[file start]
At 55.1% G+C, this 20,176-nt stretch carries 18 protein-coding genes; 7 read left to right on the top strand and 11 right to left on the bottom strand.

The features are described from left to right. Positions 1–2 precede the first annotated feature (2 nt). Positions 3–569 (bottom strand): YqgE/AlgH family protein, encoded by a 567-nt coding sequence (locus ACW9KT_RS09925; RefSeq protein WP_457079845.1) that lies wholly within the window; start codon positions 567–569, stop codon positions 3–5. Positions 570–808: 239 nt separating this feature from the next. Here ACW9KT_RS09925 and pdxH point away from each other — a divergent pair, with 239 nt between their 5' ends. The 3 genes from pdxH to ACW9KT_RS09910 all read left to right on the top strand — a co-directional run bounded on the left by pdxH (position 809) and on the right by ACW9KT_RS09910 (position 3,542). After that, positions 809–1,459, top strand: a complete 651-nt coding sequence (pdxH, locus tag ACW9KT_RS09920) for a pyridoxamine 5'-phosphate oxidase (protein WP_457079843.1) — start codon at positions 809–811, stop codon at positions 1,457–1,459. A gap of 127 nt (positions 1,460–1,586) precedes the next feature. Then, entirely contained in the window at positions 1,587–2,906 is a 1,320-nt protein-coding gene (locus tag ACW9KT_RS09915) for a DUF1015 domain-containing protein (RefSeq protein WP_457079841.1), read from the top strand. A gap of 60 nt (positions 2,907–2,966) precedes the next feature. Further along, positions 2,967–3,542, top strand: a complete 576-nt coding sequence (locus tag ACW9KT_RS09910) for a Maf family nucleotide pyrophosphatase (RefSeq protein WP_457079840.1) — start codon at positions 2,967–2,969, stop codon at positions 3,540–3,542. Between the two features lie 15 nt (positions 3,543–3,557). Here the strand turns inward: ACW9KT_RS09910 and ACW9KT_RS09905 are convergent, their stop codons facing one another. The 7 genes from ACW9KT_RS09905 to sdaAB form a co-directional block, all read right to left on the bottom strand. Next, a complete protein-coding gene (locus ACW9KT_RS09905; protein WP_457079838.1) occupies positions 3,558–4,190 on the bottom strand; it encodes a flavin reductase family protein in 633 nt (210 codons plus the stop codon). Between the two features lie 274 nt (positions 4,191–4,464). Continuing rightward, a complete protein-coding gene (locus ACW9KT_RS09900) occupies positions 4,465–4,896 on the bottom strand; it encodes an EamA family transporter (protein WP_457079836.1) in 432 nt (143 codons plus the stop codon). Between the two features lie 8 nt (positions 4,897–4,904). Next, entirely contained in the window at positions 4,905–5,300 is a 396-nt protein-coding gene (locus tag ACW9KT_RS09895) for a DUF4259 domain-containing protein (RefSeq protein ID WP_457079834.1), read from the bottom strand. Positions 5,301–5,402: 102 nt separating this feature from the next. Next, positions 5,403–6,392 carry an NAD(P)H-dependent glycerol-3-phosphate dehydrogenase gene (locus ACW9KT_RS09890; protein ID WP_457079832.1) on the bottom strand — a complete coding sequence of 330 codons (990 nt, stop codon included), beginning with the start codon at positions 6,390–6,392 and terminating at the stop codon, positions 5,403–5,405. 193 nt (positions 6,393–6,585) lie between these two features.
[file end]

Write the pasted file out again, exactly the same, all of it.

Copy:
At 55.1% G+C, this 20,176-nt stretch carries 18 protein-coding genes; 7 read left to right on the top strand and 11 right to left on the bottom strand.

The features are described from left to right. Positions 1–2 precede the first annotated feature (2 nt). Positions 3–569 (bottom strand): YqgE/AlgH family protein, encoded by a 567-nt coding sequence (locus ACW9KT_RS09925; RefSeq protein WP_457079845.1) that lies wholly within the window; start codon positions 567–569, stop codon positions 3–5. Positions 570–808: 239 nt separating this feature from the next. Here ACW9KT_RS09925 and pdxH point away from each other — a divergent pair, with 239 nt between their 5' ends. The 3 genes from pdxH to ACW9KT_RS09910 all read left to right on the top strand — a co-directional run bounded on the left by pdxH (position 809) and on the right by ACW9KT_RS09910 (position 3,542). After that, positions 809–1,459, top strand: a complete 651-nt coding sequence (pdxH, locus tag ACW9KT_RS09920) for a pyridoxamine 5'-phosphate oxidase (protein WP_457079843.1) — start codon at positions 809–811, stop codon at positions 1,457–1,459. A gap of 127 nt (positions 1,460–1,586) precedes the next feature. Then, entirely contained in the window at positions 1,587–2,906 is a 1,320-nt protein-coding gene (locus tag ACW9KT_RS09915) for a DUF1015 domain-containing protein (RefSeq protein WP_457079841.1), read from the top strand. A gap of 60 nt (positions 2,907–2,966) precedes the next feature. Further along, positions 2,967–3,542, top strand: a complete 576-nt coding sequence (locus tag ACW9KT_RS09910) for a Maf family nucleotide pyrophosphatase (RefSeq protein WP_457079840.1) — start codon at positions 2,967–2,969, stop codon at positions 3,540–3,542. Between the two features lie 15 nt (positions 3,543–3,557). Here the strand turns inward: ACW9KT_RS09910 and ACW9KT_RS09905 are convergent, their stop codons facing one another. The 7 genes from ACW9KT_RS09905 to sdaAB form a co-directional block, all read right to left on the bottom strand. Next, a complete protein-coding gene (locus ACW9KT_RS09905; protein WP_457079838.1) occupies positions 3,558–4,190 on the bottom strand; it encodes a flavin reductase family protein in 633 nt (210 codons plus the stop codon). Between the two features lie 274 nt (positions 4,191–4,464). Continuing rightward, a complete protein-coding gene (locus ACW9KT_RS09900) occupies positions 4,465–4,896 on the bottom strand; it encodes an EamA family transporter (protein WP_457079836.1) in 432 nt (143 codons plus the stop codon). Between the two features lie 8 nt (positions 4,897–4,904). Next, entirely contained in the window at positions 4,905–5,300 is a 396-nt protein-coding gene (locus tag ACW9KT_RS09895) for a DUF4259 domain-containing protein (RefSeq protein ID WP_457079834.1), read from the bottom strand. Positions 5,301–5,402: 102 nt separating this feature from the next. Next, positions 5,403–6,392 carry an NAD(P)H-dependent glycerol-3-phosphate dehydrogenase gene (locus ACW9KT_RS09890; protein ID WP_457079832.1) on the bottom strand — a complete coding sequence of 330 codons (990 nt, stop codon included), beginning with the start codon at positions 6,390–6,392 and terminating at the stop codon, positions 5,403–5,405. 193 nt (positions 6,393–6,585) lie between these two features.